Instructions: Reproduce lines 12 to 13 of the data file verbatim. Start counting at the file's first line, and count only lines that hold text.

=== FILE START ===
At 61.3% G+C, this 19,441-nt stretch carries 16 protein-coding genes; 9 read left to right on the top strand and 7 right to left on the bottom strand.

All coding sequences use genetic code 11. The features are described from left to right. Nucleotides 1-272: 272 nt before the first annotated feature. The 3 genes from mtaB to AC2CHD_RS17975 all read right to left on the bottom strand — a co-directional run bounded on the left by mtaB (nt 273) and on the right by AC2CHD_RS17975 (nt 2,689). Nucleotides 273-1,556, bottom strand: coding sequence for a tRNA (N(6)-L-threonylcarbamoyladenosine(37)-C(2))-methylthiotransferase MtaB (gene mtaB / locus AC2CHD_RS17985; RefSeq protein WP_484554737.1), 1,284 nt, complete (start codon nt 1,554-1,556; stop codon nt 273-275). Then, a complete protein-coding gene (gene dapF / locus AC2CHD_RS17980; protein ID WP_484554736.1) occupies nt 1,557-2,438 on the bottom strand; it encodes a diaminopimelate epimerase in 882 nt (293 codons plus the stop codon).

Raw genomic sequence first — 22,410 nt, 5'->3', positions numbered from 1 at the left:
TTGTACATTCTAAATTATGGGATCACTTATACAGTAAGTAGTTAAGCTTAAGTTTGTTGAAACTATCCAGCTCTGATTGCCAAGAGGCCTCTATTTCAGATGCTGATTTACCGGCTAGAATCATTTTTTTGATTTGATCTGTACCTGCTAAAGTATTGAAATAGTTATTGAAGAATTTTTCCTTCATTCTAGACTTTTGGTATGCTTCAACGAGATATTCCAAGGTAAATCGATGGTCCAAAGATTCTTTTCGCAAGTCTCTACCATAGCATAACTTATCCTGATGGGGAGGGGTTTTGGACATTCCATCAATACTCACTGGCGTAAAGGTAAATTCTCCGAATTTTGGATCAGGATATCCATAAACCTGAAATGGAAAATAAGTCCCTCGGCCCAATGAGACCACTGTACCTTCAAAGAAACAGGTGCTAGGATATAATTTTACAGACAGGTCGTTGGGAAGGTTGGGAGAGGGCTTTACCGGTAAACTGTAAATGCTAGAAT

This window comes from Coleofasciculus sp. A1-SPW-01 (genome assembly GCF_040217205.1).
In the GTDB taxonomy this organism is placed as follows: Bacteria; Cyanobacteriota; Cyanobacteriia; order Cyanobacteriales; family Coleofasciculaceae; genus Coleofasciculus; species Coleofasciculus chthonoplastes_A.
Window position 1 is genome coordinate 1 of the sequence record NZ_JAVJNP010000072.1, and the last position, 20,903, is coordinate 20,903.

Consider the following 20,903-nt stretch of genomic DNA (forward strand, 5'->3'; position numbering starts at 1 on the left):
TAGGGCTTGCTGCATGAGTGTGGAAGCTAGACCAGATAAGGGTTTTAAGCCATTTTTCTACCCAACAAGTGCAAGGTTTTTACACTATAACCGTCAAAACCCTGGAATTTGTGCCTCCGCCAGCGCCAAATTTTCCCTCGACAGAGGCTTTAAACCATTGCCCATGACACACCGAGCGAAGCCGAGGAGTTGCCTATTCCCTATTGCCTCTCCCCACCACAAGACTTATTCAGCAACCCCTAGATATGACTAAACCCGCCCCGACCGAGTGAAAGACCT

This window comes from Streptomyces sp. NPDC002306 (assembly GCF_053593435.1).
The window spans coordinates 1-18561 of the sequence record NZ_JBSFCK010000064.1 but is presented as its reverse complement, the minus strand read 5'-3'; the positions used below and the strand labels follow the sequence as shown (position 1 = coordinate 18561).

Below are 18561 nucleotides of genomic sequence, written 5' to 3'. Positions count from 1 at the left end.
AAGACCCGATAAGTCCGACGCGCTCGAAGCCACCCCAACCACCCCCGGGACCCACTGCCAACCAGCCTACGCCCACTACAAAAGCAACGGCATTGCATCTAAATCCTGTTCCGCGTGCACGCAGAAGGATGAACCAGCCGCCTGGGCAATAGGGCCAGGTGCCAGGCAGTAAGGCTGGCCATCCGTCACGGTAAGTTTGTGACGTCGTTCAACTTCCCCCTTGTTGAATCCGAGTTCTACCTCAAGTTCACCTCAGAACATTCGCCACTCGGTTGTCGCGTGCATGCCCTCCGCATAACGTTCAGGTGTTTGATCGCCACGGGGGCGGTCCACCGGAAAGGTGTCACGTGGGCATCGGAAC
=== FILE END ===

Below are 18561 nucleotides of genomic sequence, written 5' to 3'. Positions count from 1 at the left end.
AAGACCCGATAAGTCCGACGCGCTCGAAGCCACCCCAACCACCCCCGGGACCCACTGCCAACCAGCCTACGCCCACTACAAAAGCAACGGCATTGCATCTAAATCCTGTTCCGCGTGCACGCAGAAGGATGAACCAGCCGCCTGGGCAATAGGGCCAGGTGCCAGGCAGTAAGGCTGGCCATCCGTCACGGTAAGTTTGTGACGTCGTTCAACTTCCCCCTTGTTGAATCCGAGTTCTACCTCAAGTTCACCTCAGAACATTCGCCACTCGGTTGTCGCGTGCATGCCCTCCGCATAACGTTCAGGTGTTTGATCGCCACGGGGGCGGTCCACCGGAAAGGTGTCACGTGGGCATCGGAAC